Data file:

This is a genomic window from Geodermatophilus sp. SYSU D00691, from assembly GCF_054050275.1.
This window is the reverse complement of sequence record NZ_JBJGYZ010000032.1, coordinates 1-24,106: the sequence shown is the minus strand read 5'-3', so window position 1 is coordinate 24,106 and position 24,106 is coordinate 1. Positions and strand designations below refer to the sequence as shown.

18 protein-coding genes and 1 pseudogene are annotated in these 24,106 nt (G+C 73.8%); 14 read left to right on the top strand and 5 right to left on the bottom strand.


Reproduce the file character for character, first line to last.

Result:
This is a genomic window from Geodermatophilus sp. SYSU D00691, from assembly GCF_054050275.1.
This window is the reverse complement of sequence record NZ_JBJGYZ010000032.1, coordinates 1-24,106: the sequence shown is the minus strand read 5'-3', so window position 1 is coordinate 24,106 and position 24,106 is coordinate 1. Positions and strand designations below refer to the sequence as shown.

18 protein-coding genes and 1 pseudogene are annotated in these 24,106 nt (G+C 73.8%); 14 read left to right on the top strand and 5 right to left on the bottom strand.